On a late summer evening in 1868, an agreement among sportsmen to stage
a special race to commemorate a memorable occasion became the foundation for
the middle jewel of racing's Triple Crown,
the Preakness Stakes.
Governor Oden Bowie of
Maryland, a horsemen and racing entrepreneur, was among the distinguished
roster of guests at an elegant dinner party after the races at the Union
Hall Hotel in Saratoga given by Milton H. Sanford, who had gained much of
his wealth selling blankets during the Civil War. John Hunter of New York
proposed that the feast be commemorated by a stake race to be run in the
fall of 1870 for three-year old colts and fillies at two miles, to be known
as the Dinner Party Stakes in honor of the evening. Bowie electrified the
gathering by suggesting a purse of $15,000, a staggering sum in those days.
Governor Bowie requested that the Dinner Party Stakes be run in Maryland,
and pledged to build a new racetrack to host it.
Hence, the idea for
Race Course was born, and in the fall of 1870, the inaugural Dinner Party Stakes was run on Pimlico's opening. Won by Sanford's Preakness, one of only
two male entrants in the seven horse field, the massive bay colt was a first
time starter. His jockey, Billy Hayward, followed a unique tradition of the
day after the race: a wire was stretched across the track from the judges'
stand with a small silk bag filled with gold pieces. When the race was over,
the winning jockey untied the string holding the bag and claimed the money.
It is believed this custom brought about the modern day "wire" at the finish
line, and the designation of "purse" money. Bowie's Dinner Party Stakes
would later be run at Pimlico as the Dixie Handicap (now known as the
"Dixie"), and hold the honor of being the 8th oldest stakes race in America.
Two years before the Kentucky Derby would appear, Pimlico was busy introducing its new stakes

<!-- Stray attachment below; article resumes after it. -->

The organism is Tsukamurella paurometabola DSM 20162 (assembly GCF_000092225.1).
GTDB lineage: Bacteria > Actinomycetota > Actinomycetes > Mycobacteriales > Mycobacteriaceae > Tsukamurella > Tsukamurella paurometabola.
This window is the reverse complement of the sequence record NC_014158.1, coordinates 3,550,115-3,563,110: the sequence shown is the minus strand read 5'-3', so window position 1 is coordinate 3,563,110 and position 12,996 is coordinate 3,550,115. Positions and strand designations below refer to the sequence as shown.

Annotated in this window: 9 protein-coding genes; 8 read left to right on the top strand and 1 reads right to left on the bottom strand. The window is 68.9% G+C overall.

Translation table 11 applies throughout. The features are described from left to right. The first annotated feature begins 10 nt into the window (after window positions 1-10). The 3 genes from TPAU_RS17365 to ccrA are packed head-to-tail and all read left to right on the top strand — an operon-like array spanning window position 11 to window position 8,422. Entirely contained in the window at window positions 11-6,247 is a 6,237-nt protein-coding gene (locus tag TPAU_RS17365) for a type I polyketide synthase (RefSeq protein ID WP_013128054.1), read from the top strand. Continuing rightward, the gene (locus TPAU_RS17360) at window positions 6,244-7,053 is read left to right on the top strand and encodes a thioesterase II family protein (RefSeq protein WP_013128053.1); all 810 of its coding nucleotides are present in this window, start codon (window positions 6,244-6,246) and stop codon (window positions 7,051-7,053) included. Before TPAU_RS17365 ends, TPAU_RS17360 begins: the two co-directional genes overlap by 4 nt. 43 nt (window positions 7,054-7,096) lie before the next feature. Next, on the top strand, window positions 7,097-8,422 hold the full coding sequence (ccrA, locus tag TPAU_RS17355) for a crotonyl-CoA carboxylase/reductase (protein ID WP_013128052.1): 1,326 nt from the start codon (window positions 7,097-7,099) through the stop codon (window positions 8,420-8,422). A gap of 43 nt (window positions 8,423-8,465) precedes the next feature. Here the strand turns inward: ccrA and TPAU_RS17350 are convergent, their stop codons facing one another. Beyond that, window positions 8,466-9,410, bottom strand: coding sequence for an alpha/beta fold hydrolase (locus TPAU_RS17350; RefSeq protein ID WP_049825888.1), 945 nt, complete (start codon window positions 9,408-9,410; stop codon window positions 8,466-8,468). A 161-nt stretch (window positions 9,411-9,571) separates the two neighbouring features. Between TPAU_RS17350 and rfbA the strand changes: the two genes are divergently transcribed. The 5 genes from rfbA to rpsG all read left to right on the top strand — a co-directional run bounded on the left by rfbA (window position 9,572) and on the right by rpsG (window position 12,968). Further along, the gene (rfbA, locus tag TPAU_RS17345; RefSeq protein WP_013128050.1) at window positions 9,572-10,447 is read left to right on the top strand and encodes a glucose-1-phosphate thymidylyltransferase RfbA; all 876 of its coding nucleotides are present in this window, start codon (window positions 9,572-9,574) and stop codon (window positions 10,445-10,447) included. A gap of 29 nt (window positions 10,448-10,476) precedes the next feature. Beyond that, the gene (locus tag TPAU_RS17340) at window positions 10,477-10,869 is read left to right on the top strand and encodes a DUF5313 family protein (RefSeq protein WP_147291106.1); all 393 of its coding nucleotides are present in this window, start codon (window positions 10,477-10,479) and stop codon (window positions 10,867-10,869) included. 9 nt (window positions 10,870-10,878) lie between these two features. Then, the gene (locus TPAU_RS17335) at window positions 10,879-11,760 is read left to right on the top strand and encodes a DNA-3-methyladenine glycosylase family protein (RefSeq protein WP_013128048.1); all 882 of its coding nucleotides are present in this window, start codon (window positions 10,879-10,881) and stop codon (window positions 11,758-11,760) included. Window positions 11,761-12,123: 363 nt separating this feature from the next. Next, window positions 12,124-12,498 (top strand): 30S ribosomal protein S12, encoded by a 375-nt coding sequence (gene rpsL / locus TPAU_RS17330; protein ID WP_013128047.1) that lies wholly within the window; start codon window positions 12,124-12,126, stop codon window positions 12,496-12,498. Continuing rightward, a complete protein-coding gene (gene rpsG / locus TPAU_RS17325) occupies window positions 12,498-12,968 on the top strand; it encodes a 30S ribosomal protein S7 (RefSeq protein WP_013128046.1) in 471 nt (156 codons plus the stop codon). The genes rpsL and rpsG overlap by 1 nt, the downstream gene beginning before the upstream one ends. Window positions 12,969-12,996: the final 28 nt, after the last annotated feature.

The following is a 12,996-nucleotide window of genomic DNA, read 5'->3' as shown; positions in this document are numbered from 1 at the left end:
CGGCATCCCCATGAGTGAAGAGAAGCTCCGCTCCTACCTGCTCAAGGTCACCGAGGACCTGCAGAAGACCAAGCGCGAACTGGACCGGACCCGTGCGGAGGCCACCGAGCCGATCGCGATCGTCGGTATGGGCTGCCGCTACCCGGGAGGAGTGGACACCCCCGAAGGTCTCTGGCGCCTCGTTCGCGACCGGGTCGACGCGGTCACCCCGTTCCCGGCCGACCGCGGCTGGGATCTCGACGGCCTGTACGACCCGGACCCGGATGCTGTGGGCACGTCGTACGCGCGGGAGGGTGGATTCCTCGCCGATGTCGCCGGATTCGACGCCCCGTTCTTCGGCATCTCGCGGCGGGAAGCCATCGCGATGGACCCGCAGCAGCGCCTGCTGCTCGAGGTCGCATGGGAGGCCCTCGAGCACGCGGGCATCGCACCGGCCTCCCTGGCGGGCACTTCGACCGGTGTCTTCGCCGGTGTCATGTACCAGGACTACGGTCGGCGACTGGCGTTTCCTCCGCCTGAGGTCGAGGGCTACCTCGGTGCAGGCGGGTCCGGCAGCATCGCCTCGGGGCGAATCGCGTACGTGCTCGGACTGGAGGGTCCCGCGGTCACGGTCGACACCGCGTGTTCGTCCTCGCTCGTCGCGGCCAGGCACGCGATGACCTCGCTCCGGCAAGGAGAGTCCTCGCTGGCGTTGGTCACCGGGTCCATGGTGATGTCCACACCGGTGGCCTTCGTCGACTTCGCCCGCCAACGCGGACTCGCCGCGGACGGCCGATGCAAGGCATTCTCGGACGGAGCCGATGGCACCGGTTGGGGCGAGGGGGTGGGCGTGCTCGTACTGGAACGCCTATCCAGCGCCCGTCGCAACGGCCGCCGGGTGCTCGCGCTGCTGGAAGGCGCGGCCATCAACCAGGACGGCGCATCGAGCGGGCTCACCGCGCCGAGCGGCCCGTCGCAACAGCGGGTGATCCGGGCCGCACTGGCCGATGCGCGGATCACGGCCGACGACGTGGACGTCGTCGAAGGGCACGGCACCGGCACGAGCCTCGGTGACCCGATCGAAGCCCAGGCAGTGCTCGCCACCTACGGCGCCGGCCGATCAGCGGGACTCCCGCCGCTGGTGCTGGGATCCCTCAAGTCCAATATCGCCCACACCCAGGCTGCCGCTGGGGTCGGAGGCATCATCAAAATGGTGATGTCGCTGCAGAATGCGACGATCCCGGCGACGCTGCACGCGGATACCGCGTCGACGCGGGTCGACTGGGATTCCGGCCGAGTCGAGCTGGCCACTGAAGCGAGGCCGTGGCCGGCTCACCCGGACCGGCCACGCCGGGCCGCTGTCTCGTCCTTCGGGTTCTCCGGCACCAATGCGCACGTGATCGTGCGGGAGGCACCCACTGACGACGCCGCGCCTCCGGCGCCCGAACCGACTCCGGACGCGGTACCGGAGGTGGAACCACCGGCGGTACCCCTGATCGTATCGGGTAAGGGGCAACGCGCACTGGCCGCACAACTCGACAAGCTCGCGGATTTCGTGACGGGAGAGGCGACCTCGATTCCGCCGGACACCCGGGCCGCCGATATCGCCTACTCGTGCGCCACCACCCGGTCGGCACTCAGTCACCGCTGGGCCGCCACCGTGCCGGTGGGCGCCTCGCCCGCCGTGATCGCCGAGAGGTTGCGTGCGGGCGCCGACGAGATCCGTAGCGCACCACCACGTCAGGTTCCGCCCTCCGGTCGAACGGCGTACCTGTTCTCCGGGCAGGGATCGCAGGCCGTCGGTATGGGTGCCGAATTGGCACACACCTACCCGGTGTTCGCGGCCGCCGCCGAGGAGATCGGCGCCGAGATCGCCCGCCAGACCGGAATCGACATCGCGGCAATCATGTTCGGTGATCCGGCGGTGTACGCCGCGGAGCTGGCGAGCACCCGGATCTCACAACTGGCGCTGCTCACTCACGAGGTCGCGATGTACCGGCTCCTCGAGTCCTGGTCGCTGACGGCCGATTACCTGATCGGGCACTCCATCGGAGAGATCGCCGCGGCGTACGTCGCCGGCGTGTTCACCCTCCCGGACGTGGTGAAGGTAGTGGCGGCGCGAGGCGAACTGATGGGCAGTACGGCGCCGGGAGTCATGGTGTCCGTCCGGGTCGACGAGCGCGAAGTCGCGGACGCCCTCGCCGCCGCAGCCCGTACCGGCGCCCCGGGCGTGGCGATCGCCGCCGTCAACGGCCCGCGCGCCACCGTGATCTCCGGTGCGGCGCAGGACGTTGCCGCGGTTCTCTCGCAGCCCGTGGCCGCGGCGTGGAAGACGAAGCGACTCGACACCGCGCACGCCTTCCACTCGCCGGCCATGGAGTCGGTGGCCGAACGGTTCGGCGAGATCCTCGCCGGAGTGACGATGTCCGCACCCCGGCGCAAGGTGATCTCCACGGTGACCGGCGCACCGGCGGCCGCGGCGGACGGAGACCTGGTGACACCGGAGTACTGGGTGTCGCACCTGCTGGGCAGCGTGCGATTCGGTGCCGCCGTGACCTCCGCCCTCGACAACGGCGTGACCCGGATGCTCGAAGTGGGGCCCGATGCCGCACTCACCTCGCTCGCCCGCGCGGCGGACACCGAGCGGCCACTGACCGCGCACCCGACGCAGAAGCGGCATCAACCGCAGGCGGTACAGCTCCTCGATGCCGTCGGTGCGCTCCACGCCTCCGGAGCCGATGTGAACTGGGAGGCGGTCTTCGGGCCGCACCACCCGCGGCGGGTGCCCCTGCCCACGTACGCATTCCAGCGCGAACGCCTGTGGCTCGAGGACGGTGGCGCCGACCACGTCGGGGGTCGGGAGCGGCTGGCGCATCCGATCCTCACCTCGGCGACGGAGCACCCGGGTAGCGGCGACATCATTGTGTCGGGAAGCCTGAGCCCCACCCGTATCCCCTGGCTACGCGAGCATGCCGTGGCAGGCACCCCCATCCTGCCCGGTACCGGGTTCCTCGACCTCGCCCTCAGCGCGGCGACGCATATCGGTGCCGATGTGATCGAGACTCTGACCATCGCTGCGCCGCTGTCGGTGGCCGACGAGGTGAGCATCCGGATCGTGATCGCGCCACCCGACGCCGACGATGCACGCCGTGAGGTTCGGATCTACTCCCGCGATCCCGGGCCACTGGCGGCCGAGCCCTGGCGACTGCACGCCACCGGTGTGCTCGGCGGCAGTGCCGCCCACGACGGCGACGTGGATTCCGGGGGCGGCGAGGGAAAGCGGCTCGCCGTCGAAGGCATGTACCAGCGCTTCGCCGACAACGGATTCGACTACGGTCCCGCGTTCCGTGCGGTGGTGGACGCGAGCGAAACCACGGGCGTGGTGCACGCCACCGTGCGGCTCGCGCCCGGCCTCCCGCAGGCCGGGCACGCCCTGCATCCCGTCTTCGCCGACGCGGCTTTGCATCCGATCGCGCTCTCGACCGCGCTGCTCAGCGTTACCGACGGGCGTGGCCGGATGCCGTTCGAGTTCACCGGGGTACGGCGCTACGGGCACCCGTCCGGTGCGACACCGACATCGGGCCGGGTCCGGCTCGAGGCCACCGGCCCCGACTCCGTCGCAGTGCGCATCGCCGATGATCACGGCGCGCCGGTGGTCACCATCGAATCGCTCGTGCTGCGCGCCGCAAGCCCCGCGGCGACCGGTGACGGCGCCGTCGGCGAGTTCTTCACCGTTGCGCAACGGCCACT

race for three-year olds, the Preakness, during its first-ever spring race
meet in 1873. Governor Bowie had named the mile and one-half race in honor
of Dinner Party Stakes - winner, Preakness. The scene was set for the first Preakness Stakes on Tuesday, May 27, a warm and muggy spring day at Pimlico.
The crowd, well aware of Bowie's accomplishments in putting Baltimore on the
national Thoroughbred map, swelled to 12,000. The violet-painted stands and
the Victorian Clubhouse, which survived until a fire destroyed it in 1966,
were decorated with the Maryland Jockey Club blue and white pennants.
Entertainment was provided by Itzel's Fifth Regiment Band, which played
operatic airs from Martha and Il Trovatore, and popular tunes of the day.
The first Preakness drew seven starters, but it was John Chamberlain's
three-year old, Survivor, who galloped home easily by ten lengths to a purse
of $2,050 to this day, the largest Preakness margin of victory.
The new Preakness, off to a
great start, prospered for the next 17 years. The early Preakness Stakes
attracted quality horses and good crowds; however, in 1889, due to changes
in the racing industry, the Preakness and Pimlico galloped to a halt. In
1890, the Preakness was run at Morris Park in New York. The Maryland Jockey
Club continued to be involved in racing by presenting some steeple
and even trotting races at Pimlico, but the Preakness did not return home to Pimlico until 1909. During this interval, the Preakness was run for 15 years
at the Gravesend track in Brooklyn, New York. These 15 so-called "lost"
Preakness were officially enrolled in the race history of the classic in
1948; the 1890 Preakness was added in the 1960's.
Several traditions enjoyed
today are attributed to the spontaneity of the 1909 Preakness renewal. For
example, the musical rendering of "Maryland My Maryland" began when a
bugler, moved by the spirit of the day, began playing Maryland's historic
state song. The rest of the band, inspired by the music, joined in and the
crowd reacted enthusiastically. In addition, Preakness 1909 also inaugurated
the concept of the "painting of the colors" atop the weather vane, to honor
the winning horse. From that day in 1909, the Preakness has run without a
break each year at Pimlico, steadily growing in popularity and purse value.
It was once said that having the Preakness in Baltimore is like being able
to schedule the World Series or Super Bowl every year.
The Preakness Stakes has
remained throughout history a true test of a horse's ability and class, a
race where remarkable horses meet one another other in a great classic. The
phrase "Triple Crown" was not coined until the 1930's, but it is this race
on the third Saturday in May where the best of the Derby horses gather to
see if there will be that window of opportunity for a Triple Crown prospect.
Much goes on during this colorful time at Pimlico, but it has always been
the horse that draws the fans. As poet Ogden Nash wrote: "The Derby is a
race of aristocratic sleekness, for horses of birth to prove their worth to
run in the Preakness."